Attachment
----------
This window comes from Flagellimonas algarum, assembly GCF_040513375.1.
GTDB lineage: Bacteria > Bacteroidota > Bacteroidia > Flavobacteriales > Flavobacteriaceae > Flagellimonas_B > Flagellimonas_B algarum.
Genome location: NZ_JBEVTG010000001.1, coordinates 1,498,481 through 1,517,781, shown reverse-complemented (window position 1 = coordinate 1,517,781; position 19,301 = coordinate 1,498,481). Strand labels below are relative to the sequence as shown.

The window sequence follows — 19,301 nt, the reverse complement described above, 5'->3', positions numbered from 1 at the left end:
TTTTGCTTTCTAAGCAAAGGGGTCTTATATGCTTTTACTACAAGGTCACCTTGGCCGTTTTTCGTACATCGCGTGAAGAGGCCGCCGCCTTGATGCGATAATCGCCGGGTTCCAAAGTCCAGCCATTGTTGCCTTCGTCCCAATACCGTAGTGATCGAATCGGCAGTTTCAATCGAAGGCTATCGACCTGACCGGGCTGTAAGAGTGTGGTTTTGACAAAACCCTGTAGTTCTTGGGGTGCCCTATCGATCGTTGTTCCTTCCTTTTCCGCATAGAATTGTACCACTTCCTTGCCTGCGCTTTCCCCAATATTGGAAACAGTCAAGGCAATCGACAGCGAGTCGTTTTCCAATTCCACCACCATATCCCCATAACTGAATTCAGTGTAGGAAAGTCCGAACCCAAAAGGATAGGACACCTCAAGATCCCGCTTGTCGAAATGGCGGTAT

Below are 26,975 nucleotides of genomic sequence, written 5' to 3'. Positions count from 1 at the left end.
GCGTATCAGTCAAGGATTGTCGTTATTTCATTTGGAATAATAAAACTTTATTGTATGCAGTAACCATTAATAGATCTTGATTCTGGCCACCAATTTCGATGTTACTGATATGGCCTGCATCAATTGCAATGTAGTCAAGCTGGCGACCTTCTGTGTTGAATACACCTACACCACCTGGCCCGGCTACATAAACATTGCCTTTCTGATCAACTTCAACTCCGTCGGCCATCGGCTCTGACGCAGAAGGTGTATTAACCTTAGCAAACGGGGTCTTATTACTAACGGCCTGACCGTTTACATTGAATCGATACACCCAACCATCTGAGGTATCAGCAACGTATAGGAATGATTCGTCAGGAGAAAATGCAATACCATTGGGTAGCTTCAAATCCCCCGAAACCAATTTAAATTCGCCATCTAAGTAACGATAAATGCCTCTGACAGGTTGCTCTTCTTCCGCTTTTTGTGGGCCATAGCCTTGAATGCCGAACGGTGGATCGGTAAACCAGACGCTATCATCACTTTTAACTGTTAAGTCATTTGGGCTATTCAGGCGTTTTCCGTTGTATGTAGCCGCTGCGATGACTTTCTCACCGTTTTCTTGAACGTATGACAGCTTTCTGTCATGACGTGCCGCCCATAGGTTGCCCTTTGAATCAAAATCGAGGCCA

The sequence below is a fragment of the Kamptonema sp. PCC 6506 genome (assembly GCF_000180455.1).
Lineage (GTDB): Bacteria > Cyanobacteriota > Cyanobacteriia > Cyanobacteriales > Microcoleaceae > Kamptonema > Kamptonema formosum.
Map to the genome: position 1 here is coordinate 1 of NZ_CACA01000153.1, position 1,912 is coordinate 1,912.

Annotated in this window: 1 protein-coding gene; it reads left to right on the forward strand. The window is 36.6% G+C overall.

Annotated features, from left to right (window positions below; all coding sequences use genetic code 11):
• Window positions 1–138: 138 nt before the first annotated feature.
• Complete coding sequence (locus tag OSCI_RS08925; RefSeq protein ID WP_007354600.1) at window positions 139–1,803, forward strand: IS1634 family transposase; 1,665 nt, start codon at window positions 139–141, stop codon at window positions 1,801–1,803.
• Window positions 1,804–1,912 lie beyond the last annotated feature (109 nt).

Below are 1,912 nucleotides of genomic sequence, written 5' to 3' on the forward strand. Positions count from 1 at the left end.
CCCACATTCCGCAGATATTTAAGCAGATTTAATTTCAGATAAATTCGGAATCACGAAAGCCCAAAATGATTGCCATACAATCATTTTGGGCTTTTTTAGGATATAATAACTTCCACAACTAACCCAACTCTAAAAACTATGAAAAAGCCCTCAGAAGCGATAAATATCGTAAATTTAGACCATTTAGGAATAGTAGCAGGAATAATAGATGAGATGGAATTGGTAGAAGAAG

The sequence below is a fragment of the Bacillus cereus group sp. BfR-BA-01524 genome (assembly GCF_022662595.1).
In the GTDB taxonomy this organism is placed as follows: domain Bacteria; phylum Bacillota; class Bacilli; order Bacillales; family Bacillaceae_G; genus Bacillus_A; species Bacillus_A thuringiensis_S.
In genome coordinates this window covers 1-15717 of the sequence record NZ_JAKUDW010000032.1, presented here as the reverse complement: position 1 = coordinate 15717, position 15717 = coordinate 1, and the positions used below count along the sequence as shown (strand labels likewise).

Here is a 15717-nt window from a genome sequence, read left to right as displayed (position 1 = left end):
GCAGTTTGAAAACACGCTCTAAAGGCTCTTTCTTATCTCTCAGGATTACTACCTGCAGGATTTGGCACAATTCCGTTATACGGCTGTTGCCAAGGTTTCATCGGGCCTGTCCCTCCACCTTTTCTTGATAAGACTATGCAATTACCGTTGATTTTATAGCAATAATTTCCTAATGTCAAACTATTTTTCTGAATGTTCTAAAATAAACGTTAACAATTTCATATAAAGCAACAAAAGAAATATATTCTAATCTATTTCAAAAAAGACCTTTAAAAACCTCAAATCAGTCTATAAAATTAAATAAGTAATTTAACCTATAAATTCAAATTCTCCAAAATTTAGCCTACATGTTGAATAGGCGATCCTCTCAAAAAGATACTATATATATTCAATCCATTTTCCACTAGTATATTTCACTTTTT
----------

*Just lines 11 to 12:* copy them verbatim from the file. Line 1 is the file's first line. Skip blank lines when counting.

Annotated in this window: 1 protein-coding gene; it reads left to right on the forward strand. The window is 36.6% G+C overall.

Annotated features, from left to right (window positions below; all coding sequences use genetic code 11):